Saturday, 28 April 2012


One of our greatest criticisms of Britain and America, is due to their complete inaction during the Holocaust. First lets get something out the way, they knew exactly what was happening to people in Eastern Europe. Both governments had meetings and consultations, deciding whether to take action but they chose not to act. In fact the British government pressurised the Americans to do nothing, so as not to make them look bad. This inaction is an eternal stain on the characters of these nations.

Humanitarian intervention, is sadly extremely controversial. The issue of state sovereignty (a country being responsible for its own people and affairs) is a major argument against intervention. People and states argue that no country has the right to tell another country what to do. Despite the importance of state sovereignty in some cases, as we mentioned in the 'Women' post, cultural practises cannot supercede the rights of the individual. What we mean by that is (in our opinion), no state has the right to oppress its own people. This then means that we do believe in humanitarian intervention.

At what point does it become the responsibility of foreign powers to step in and help neutralise a situation? We believe that organisations such as the United Nations must facilitate humanitarian intervention if a situation warrants it. How do we decide that though? That is the biggest problem for us here on the ground. Do we only intervene in situations where people are being murdered? What about situations where people's human rights are being completely denied? For us to intervene do we need to wait until blood has actually been spilled?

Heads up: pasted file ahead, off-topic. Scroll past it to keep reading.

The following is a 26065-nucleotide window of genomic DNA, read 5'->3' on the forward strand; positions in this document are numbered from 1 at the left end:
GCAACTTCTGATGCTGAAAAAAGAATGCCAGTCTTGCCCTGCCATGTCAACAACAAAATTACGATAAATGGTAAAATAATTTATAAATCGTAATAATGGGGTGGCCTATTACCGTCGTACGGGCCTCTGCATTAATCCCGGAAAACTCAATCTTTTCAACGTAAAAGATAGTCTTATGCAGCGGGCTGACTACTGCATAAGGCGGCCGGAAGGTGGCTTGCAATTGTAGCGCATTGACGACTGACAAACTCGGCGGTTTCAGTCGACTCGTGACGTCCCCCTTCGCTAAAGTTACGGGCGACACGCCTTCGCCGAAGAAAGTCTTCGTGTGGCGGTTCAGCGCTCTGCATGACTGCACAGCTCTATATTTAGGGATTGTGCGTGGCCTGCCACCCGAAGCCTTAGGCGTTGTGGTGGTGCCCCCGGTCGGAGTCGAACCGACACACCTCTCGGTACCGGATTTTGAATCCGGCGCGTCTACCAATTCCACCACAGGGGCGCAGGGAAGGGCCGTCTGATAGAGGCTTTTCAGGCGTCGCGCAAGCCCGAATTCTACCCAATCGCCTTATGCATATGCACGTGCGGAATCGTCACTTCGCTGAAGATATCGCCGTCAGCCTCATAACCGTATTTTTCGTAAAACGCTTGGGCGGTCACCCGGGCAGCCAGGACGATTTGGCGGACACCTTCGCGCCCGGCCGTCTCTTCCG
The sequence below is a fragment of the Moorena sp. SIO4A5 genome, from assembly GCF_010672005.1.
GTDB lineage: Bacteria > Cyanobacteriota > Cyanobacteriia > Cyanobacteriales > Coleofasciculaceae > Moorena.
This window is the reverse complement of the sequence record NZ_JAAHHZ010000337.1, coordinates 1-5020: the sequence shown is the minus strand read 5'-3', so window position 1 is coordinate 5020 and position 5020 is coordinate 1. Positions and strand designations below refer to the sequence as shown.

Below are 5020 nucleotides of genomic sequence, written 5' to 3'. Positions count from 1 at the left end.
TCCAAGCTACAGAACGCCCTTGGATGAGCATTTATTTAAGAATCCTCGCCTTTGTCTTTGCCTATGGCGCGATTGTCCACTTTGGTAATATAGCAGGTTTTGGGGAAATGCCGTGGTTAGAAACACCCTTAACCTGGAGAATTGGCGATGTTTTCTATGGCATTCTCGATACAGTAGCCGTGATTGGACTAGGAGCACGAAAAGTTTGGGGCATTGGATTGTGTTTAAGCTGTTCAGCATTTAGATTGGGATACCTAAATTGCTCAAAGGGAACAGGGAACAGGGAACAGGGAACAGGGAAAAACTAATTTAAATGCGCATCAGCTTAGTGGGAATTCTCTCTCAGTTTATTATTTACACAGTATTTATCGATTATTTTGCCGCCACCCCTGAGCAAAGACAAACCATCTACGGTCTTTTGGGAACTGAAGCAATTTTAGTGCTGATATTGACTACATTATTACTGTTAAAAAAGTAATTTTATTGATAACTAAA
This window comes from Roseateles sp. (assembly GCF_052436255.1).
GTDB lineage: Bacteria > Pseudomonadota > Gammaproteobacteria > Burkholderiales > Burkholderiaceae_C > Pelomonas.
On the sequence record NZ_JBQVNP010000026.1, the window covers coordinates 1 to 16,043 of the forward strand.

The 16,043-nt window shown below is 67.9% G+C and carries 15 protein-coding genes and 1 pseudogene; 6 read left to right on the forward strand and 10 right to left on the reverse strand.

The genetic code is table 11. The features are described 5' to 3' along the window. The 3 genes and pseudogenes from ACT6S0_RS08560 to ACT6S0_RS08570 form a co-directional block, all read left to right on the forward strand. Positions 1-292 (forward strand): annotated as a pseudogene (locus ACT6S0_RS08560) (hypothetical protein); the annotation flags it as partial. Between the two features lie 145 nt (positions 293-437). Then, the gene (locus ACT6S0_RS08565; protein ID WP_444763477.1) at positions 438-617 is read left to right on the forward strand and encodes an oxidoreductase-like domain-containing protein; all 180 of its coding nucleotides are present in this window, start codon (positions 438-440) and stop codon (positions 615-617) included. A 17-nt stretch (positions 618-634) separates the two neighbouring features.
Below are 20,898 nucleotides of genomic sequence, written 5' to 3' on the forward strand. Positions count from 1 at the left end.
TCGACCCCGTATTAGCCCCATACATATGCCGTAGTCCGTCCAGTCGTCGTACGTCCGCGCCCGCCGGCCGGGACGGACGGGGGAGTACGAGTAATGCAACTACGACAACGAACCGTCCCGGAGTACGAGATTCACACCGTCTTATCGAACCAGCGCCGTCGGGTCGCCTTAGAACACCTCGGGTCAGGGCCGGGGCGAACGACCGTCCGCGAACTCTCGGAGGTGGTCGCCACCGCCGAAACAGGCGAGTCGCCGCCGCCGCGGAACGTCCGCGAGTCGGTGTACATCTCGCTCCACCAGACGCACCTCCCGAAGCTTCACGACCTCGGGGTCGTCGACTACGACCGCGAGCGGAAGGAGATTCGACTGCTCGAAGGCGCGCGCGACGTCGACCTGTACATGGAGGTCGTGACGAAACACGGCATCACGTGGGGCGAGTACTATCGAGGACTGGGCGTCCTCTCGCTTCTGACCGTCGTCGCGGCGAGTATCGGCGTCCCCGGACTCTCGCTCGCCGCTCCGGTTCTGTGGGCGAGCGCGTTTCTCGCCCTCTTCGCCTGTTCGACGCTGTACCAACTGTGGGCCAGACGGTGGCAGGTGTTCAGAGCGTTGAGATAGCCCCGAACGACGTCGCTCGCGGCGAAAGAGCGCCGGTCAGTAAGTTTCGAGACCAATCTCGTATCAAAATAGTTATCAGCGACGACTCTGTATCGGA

This lack of action once again points to the fact that we just haven't learned from the past. If the (future) Allied forces had intervened in Germany when they were shipping homosexuals off to concentration camps or denying Jewish people all their basic rights, then perhaps the Holocaust may never have happened? It seems odd that we are still willing to wait for people to be murdered before we even consider intervention. For example, should we be intervening in Uganda if they pass a law saying homosexuals can face the death penalty? Should we intervene on behalf of the women who are beaten publicly on the streets of Egypt? However, even if people are being murdered in their thousands, meaningful intervention cannot be guaranteed. Despite 300,000 people dying in the Darfur genocide, the 26,000 peacekeepers from the UN and African-Union's main job was to report what was going on, not intervene. How many lives need to be destroyed for us to sit up and take notice? 

This issue is difficult and it is hard for a foreign power to essentially invade another sovereign state and tell them what to do. It can be hard to decide at which point humanitarian intervention is justified. All we know is that we should not wait until people are being murdered before we step in. We must learn the lessons of the past. We must learn from the mistakes of the Allied forces. We must not allow great injustices to occur and we must protect the vulnerable. Otherwise in fifty years, people will look back at us and ask 'why did you do nothing!?'

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